Ramen Nagi is here after seven years

Three of Ramen Nagi's signature ramen are (from left) Spicy Red King, Black King and Butao King.
Three of Ramen Nagi's signature ramen are Spicy Red King (above), Black King and Butao King.PHOTO: RAMEN NAGI
Three of Ramen Nagi's signature ramen are (from left) Spicy Red King, Black King and Butao King.
Three of Ramen Nagi's signature ramen are Spicy Red King, Black King (above) and Butao King.PHOTO: RAMEN NAGI
Three of Ramen Nagi's signature ramen are (from left) Spicy Red King, Black King and Butao King.
Three of Ramen Nagi's signature ramen are Spicy Red King, Black King and Butao King (above)PHOTO: RAMEN NAGI
Three of Ramen Nagi's signature ramen are (from left) Spicy Red King, Black King and Butao King.
Satoshi IkutaPHOTO: RAMEN NAGI

Chef Satoshi Ikuta long wanted to set up shop in Singapore, but did not have the connection until now

Another famous ramen chain has set up shop in Singapore.

Ramen Nagi from Fukuoka, Japan, opened yesterday at Suntec City after a seven-year wait by its chef-owner Satoshi Ikuta.

Speaking through a translator, the 40-year-old, who is in town for the brand's launch, says in Japanese: "When I first opened overseas, in Hong Kong in 2010, I had also planned to open in Singapore. But there was no connection then."

Ramen Nagi is being brought to Singapore by Mr Engelbert Farillas, director of Ramen Nagi Singapore. His family has run the Ramen Nagi franchise in the Philippines since 2013.

In Singapore, the menu features the brand's four "king" signature tonkotsu-based flavours: traditional Butao King (tonkotsu pork broth, $13.90); Spicy Red King (blend of garlic, chilli oil and cayenne, $15.90); Black King (blackened garlic and squid ink, $15.90); and Green King (basil and olive oil in tonkotsu broth topped with grated parmesan, $15.90).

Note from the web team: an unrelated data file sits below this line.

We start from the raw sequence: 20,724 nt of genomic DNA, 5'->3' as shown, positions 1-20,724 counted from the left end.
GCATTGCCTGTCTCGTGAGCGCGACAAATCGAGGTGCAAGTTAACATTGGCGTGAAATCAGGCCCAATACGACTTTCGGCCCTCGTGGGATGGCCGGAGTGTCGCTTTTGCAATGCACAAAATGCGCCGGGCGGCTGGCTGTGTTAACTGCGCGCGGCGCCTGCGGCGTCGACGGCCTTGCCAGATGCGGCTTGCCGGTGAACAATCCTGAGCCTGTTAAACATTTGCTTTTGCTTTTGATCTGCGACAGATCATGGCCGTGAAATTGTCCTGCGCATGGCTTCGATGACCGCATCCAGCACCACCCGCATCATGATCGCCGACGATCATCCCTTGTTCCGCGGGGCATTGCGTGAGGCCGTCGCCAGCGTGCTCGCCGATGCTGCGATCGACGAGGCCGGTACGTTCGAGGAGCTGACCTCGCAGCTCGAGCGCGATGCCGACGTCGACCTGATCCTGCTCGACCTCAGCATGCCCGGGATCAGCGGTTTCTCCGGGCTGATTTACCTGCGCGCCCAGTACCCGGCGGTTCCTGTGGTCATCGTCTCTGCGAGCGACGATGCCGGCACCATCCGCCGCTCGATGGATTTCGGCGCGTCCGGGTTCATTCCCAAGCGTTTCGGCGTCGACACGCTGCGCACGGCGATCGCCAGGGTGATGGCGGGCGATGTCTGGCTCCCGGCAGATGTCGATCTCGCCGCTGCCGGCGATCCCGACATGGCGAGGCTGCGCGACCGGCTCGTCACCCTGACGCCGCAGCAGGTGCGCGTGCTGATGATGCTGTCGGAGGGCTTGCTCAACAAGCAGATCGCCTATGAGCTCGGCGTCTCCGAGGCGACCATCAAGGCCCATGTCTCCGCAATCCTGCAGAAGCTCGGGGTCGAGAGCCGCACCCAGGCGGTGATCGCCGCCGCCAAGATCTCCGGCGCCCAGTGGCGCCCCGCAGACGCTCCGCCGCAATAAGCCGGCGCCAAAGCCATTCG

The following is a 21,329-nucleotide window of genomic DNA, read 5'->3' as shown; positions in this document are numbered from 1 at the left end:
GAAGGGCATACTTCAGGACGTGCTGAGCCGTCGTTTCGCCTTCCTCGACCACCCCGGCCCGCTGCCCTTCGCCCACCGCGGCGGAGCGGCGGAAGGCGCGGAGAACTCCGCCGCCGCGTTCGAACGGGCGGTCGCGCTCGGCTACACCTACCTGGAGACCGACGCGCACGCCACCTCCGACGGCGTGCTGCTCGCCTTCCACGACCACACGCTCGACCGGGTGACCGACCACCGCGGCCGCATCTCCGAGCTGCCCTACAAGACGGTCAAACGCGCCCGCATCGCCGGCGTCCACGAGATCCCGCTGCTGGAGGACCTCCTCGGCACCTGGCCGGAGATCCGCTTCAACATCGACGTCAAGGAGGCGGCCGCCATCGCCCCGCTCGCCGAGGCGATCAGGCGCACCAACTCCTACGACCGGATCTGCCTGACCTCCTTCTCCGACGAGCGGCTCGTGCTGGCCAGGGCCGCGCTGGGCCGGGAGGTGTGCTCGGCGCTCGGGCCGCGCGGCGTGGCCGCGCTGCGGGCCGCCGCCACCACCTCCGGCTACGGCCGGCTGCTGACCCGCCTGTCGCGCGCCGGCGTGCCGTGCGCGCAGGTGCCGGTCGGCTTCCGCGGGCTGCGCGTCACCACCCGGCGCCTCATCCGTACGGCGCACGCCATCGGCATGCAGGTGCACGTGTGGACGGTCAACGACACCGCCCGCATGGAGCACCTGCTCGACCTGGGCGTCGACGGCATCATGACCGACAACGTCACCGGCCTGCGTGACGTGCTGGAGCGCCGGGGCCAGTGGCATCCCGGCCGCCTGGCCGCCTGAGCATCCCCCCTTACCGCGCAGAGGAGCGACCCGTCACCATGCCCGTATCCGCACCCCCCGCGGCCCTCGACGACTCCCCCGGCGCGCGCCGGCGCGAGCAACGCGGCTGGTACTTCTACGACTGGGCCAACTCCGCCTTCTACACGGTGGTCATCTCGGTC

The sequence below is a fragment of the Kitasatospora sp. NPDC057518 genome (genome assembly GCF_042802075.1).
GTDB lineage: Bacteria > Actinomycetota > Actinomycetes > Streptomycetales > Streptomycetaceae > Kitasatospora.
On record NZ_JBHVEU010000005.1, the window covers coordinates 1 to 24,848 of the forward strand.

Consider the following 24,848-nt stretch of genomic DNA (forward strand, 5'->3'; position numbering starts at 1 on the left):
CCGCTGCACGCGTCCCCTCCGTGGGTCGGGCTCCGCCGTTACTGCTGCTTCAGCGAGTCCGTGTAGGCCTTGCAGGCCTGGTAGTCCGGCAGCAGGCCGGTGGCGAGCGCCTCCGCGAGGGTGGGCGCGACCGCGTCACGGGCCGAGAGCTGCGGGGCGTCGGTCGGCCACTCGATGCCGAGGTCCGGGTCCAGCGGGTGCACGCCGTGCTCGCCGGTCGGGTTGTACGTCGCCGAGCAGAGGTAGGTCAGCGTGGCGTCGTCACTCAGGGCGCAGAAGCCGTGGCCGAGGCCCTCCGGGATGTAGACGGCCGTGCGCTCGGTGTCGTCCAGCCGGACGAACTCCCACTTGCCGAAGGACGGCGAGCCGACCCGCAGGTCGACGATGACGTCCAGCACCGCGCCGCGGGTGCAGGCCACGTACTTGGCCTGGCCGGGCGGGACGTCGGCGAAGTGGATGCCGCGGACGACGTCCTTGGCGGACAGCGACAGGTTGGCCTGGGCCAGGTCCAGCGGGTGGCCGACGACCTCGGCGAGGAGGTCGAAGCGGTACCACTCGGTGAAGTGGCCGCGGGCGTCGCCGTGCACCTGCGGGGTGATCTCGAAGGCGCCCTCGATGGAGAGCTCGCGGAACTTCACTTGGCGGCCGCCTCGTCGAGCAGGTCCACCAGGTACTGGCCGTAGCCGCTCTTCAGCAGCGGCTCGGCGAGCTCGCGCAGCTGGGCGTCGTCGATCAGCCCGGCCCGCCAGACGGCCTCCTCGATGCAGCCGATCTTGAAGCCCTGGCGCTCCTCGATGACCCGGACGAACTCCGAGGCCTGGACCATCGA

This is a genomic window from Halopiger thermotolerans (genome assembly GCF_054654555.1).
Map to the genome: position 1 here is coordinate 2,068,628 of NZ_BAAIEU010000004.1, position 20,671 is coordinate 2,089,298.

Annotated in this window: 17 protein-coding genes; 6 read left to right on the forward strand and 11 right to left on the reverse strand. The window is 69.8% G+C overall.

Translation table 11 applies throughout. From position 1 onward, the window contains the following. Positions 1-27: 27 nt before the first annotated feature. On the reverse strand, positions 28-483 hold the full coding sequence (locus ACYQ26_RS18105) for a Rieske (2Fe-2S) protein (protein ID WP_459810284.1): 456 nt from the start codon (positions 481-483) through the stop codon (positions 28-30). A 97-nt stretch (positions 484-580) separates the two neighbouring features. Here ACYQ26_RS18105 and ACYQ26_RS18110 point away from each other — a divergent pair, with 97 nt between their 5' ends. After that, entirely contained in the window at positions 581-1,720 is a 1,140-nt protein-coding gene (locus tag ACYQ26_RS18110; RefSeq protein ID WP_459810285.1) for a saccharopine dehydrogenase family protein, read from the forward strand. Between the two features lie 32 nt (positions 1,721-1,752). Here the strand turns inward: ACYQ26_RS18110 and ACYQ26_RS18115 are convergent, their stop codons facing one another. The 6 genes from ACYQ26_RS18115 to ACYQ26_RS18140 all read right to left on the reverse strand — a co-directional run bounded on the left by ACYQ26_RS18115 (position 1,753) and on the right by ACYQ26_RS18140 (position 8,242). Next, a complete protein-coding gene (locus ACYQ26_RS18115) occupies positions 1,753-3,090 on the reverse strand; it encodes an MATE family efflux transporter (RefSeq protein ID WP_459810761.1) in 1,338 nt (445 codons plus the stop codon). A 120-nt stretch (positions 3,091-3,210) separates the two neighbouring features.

Diners can customise their bowl by selecting the richness of the broth, the amount of garlic, the texture of the ramen and whether they want pork shoulder or pork belly chashu. Each bowl comes with a dollop of housemade "fire sauce" - made with a blend of chillies, shoyu and sake - and diners can pick from spice level one to 10.

However, Nagi in Singapore will not offer its popular niboshi ramen, which is served in broth made with more than 20 types of dried sardines. That version of the noodles is not available outside of Japan, says chef Ikuta, because it is difficult to replicate the stock.

After getting a sense of the local palate, he will also customise a "Limited King" ramen for Singapore.

The creative chef does the same for his various overseas shops. For example, outlets in the Philippines offer a limited-edition tom yam ramen as well as oyster ramen.

Ramen Nagi, which was started in 2006, has 22 outlets in Japan and 28 overseas franchise branches.

There are plans to open four more outlets in Singapore within the next year.

Over the years, Ikuta has also become known for featuring ramen with exotic flavours and ingredients. He has used whale and bear meat, along with dried lizard. Other interesting flavours include clam chowder and Japanese tea.

A recent one-day offer was for "insect tsukemen", which was topped with deep-fried worms and crickets, and dipped into soups flavoured with crickets, grasshoppers or silkworm powder.

He has also embraced technology - with a "flying ramen" concept called Omiya Soratobu Ramen - where the ramen is ordered on an iPad and served on a conveyor belt. This new system will debut next month in Fukuoka.

But Ikuta loves more than ramen - he is fond of Singapore's bak chor mee too. He says: "I find every country's noodle culture very interesting. My ramen is a universal noodle. It is sexy ramen."

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• Ramen Nagi at 01-512/513 North Wing, Suntec City Tower 2 (next to north atrium taxi stand), 3E Temasek Boulevard; open: 11am to 10pm daily. For more information, call 6821-1601 or go to www.facebook.com/RamenNagiSingapore.

A version of this article appeared in the print edition of The Straits Times on October 13, 2017, with the headline 'Ramen Nagi is here after seven years'. Print Edition | Subscribe